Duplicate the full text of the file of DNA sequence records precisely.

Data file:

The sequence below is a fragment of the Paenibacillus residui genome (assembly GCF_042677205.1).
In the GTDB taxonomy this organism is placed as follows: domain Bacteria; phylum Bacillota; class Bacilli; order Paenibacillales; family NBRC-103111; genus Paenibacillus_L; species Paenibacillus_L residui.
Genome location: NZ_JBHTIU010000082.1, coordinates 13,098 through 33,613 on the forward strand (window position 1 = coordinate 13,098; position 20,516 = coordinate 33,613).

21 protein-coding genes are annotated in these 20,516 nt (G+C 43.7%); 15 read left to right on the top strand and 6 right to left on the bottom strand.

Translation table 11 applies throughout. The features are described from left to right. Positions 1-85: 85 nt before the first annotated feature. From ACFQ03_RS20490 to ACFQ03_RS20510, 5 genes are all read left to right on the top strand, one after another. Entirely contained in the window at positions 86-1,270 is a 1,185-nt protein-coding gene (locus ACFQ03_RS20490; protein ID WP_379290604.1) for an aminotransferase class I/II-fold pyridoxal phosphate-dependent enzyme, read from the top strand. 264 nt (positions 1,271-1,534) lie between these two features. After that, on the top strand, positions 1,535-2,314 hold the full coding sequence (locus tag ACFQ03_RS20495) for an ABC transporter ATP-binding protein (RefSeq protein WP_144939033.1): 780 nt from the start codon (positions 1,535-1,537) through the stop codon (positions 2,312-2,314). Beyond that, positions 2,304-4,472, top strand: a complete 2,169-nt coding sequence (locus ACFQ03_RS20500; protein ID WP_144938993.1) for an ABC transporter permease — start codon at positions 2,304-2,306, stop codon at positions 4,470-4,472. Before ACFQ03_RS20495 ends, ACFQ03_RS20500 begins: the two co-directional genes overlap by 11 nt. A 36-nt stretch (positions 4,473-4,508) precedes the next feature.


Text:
The sequence below is a fragment of the Paenibacillus residui genome (assembly GCF_042677205.1).
In the GTDB taxonomy this organism is placed as follows: domain Bacteria; phylum Bacillota; class Bacilli; order Paenibacillales; family NBRC-103111; genus Paenibacillus_L; species Paenibacillus_L residui.
Genome location: NZ_JBHTIU010000082.1, coordinates 13,098 through 33,613 on the forward strand (window position 1 = coordinate 13,098; position 20,516 = coordinate 33,613).

21 protein-coding genes are annotated in these 20,516 nt (G+C 43.7%); 15 read left to right on the top strand and 6 right to left on the bottom strand.

Translation table 11 applies throughout. The features are described from left to right. Positions 1-85: 85 nt before the first annotated feature. From ACFQ03_RS20490 to ACFQ03_RS20510, 5 genes are all read left to right on the top strand, one after another. Entirely contained in the window at positions 86-1,270 is a 1,185-nt protein-coding gene (locus ACFQ03_RS20490; protein ID WP_379290604.1) for an aminotransferase class I/II-fold pyridoxal phosphate-dependent enzyme, read from the top strand. 264 nt (positions 1,271-1,534) lie between these two features. After that, on the top strand, positions 1,535-2,314 hold the full coding sequence (locus tag ACFQ03_RS20495) for an ABC transporter ATP-binding protein (RefSeq protein WP_144939033.1): 780 nt from the start codon (positions 1,535-1,537) through the stop codon (positions 2,312-2,314). Beyond that, positions 2,304-4,472, top strand: a complete 2,169-nt coding sequence (locus ACFQ03_RS20500; protein ID WP_144938993.1) for an ABC transporter permease — start codon at positions 2,304-2,306, stop codon at positions 4,470-4,472. Before ACFQ03_RS20495 ends, ACFQ03_RS20500 begins: the two co-directional genes overlap by 11 nt. A 36-nt stretch (positions 4,473-4,508) precedes the next feature.